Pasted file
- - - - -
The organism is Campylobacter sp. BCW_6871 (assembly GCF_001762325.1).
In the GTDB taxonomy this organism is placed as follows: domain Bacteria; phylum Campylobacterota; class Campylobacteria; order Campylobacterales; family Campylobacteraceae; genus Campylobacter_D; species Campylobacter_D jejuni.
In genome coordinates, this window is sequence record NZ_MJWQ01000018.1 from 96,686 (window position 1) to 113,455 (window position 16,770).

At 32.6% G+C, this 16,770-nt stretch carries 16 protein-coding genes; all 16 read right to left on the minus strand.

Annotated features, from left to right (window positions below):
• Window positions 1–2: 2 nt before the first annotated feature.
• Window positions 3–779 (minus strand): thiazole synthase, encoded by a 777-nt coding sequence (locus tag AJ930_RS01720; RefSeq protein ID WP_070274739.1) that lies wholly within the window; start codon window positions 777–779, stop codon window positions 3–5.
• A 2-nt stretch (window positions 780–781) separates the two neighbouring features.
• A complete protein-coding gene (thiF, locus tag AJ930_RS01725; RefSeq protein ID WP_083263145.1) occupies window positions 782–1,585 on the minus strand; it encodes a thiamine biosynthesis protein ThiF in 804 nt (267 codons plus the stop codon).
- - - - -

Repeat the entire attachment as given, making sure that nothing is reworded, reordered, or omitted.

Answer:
The organism is Campylobacter sp. BCW_6871 (assembly GCF_001762325.1).
In the GTDB taxonomy this organism is placed as follows: domain Bacteria; phylum Campylobacterota; class Campylobacteria; order Campylobacterales; family Campylobacteraceae; genus Campylobacter_D; species Campylobacter_D jejuni.
In genome coordinates, this window is sequence record NZ_MJWQ01000018.1 from 96,686 (window position 1) to 113,455 (window position 16,770).

At 32.6% G+C, this 16,770-nt stretch carries 16 protein-coding genes; all 16 read right to left on the minus strand.

Annotated features, from left to right (window positions below):
• Window positions 1–2: 2 nt before the first annotated feature.
• Window positions 3–779 (minus strand): thiazole synthase, encoded by a 777-nt coding sequence (locus tag AJ930_RS01720; RefSeq protein ID WP_070274739.1) that lies wholly within the window; start codon window positions 777–779, stop codon window positions 3–5.
• A 2-nt stretch (window positions 780–781) separates the two neighbouring features.
• A complete protein-coding gene (thiF, locus tag AJ930_RS01725; RefSeq protein ID WP_083263145.1) occupies window positions 782–1,585 on the minus strand; it encodes a thiamine biosynthesis protein ThiF in 804 nt (267 codons plus the stop codon).